Almost every small business has inventory. And, unless you use a drop shipping company, you probably do that shipping yourself, for a fee. Shipping and handling fees are so ubiquitous now that most people don’t even think about it before agreeing to them. There are, however, benefits to not charging your customers a shipping or handling charge. Here are a few of them.

1. Customer Incentive

How many times have you wanted to buy something but then stopped yourself because that thing was heavy and you knew the shipping fees would wind up being expensive? What if you didn’t have to pay the shipping costs? Wouldn’t you be that much more likely to buy the product? Of course you would! Getting free shipping is often the perfect way to nudge a customer from the “hesitant”  column over to the “happy buyer” column. And, because you’ll be selling more products, you’ll make up for the costs involved in sending it out.

2. Fewer Mistakes

Having to keep track of shipping and handling costs and income is time consuming. Offering it for free chops what you have to keep track of in half. Without as many details to keep track of you reduce the likelihood of there being errors in your tracking and in your reporting. It also eliminates the chances of you accidentally overcharging someone for shipping or handling (which happens more often than you probably want to believe it does).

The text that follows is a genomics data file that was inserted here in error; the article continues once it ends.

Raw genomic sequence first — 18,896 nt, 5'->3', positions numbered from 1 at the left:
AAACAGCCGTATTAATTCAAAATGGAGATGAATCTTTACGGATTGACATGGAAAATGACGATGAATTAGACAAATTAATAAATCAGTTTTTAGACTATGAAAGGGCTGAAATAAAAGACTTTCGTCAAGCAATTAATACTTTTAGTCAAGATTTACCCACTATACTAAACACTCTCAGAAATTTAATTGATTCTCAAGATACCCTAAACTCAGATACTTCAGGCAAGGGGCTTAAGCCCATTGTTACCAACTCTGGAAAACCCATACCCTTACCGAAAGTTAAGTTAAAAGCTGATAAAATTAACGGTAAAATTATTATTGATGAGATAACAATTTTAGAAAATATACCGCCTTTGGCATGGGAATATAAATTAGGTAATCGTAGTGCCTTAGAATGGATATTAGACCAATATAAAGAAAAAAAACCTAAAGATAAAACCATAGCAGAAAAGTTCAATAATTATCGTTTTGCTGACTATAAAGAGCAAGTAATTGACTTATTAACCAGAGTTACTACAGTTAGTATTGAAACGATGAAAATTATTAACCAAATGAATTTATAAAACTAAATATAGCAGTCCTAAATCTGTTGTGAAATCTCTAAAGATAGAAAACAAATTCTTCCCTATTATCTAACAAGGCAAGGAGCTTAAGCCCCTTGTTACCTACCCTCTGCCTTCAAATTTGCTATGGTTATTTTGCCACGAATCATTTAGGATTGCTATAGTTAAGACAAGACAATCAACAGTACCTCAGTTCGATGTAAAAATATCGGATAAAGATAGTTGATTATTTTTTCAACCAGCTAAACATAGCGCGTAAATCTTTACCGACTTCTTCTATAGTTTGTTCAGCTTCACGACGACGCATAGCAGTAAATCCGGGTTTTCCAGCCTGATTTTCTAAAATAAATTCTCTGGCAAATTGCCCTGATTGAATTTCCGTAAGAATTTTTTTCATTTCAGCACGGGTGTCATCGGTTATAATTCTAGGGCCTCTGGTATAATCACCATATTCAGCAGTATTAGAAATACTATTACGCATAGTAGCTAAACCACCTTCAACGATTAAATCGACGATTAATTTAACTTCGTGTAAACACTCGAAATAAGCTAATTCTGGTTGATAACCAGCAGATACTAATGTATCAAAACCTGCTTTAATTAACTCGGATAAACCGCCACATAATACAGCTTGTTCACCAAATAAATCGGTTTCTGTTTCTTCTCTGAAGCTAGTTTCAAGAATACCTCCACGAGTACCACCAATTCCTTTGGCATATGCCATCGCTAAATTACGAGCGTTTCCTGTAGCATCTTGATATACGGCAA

3. Standard Charges

Many businesses believe that it will be difficult to put together a budget that will cover the cost of shipping products to buyers, especially if they offer products that are a variety of sizes and weights. The truth is, though, with some basic inventory control, planning is possible. Having standard sized shipping containers and boxes and knowing what your sales rates are from month to month can help you plan for the money to be set aside to keep everything covered.

4. Better Reviews and Rankings

People are more likely to rate you well when you offer free shipping. This is particularly true if you run your business through a site like eBay or Amazon where buyers are asked by the parent company to rate sellers. Even if your business is completely independent of those portals, your customers will be rating you on sites like Google, Yelp, etc. You can be sure that they are going to mention the lack of shipping cost in the review which will improve your reputation in the eyes of the people who are trying to figure out whether they want to buy from you or one of your competitors.

Even if you aren’t sold on offering free shipping across the board, you don’t have to rule it out completely. For instance, you can offer free shipping to people who pay for monthly or annual memberships with your company. You can raise your prices by a percentage point or two to help cover costs that way (don’t raise them the actual cost of shipping, people will see through that). You can offer free return shipping and discounts on receive shipping. There are lots of ways to test the waters of this particular pool.

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